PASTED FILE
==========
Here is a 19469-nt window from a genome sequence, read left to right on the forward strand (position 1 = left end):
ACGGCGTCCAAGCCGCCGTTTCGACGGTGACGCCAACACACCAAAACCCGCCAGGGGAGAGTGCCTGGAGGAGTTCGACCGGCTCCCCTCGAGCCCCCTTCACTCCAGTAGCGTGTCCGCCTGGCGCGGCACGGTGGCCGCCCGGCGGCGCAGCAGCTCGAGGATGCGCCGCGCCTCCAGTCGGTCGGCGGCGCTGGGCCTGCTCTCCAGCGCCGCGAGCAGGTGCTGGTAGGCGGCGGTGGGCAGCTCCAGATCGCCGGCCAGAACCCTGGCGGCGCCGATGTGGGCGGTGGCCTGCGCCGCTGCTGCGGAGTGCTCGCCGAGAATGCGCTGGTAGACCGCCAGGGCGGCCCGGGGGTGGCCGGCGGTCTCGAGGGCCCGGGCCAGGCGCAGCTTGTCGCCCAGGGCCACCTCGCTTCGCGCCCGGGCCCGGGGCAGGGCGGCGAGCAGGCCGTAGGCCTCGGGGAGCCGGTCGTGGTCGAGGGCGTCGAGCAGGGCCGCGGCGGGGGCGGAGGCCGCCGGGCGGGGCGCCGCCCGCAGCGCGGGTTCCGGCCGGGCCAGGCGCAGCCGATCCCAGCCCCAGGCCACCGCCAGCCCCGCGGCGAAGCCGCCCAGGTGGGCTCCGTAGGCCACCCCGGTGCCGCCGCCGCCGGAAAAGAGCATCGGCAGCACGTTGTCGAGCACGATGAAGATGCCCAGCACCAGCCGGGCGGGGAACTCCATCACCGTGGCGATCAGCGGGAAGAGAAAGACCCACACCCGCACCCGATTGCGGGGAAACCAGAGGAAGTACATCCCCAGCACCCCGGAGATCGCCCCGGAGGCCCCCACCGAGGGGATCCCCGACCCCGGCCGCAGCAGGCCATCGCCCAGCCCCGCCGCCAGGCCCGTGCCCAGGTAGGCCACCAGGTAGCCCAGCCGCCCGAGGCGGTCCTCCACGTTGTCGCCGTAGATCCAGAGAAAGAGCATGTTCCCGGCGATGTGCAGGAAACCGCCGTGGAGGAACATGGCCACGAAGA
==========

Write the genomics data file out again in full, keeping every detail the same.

Here is a 19469-nt window from a genome sequence, read left to right on the forward strand (position 1 = left end):
ACGGCGTCCAAGCCGCCGTTTCGACGGTGACGCCAACACACCAAAACCCGCCAGGGGAGAGTGCCTGGAGGAGTTCGACCGGCTCCCCTCGAGCCCCCTTCACTCCAGTAGCGTGTCCGCCTGGCGCGGCACGGTGGCCGCCCGGCGGCGCAGCAGCTCGAGGATGCGCCGCGCCTCCAGTCGGTCGGCGGCGCTGGGCCTGCTCTCCAGCGCCGCGAGCAGGTGCTGGTAGGCGGCGGTGGGCAGCTCCAGATCGCCGGCCAGAACCCTGGCGGCGCCGATGTGGGCGGTGGCCTGCGCCGCTGCTGCGGAGTGCTCGCCGAGAATGCGCTGGTAGACCGCCAGGGCGGCCCGGGGGTGGCCGGCGGTCTCGAGGGCCCGGGCCAGGCGCAGCTTGTCGCCCAGGGCCACCTCGCTTCGCGCCCGGGCCCGGGGCAGGGCGGCGAGCAGGCCGTAGGCCTCGGGGAGCCGGTCGTGGTCGAGGGCGTCGAGCAGGGCCGCGGCGGGGGCGGAGGCCGCCGGGCGGGGCGCCGCCCGCAGCGCGGGTTCCGGCCGGGCCAGGCGCAGCCGATCCCAGCCCCAGGCCACCGCCAGCCCCGCGGCGAAGCCGCCCAGGTGGGCTCCGTAGGCCACCCCGGTGCCGCCGCCGCCGGAAAAGAGCATCGGCAGCACGTTGTCGAGCACGATGAAGATGCCCAGCACCAGCCGGGCGGGGAACTCCATCACCGTGGCGATCAGCGGGAAGAGAAAGACCCACACCCGCACCCGATTGCGGGGAAACCAGAGGAAGTACATCCCCAGCACCCCGGAGATCGCCCCGGAGGCCCCCACCGAGGGGATCCCCGACCCCGGCCGCAGCAGGCCATCGCCCAGCCCCGCCGCCAGGCCCGTGCCCAGGTAGGCCACCAGGTAGCCCAGCCGCCCGAGGCGGTCCTCCACGTTGTCGCCGTAGATCCAGAGAAAGAGCATGTTCCCGGCGATGTGCAGGAAACCGCCGTGGAGGAACATGGCCACGAAGA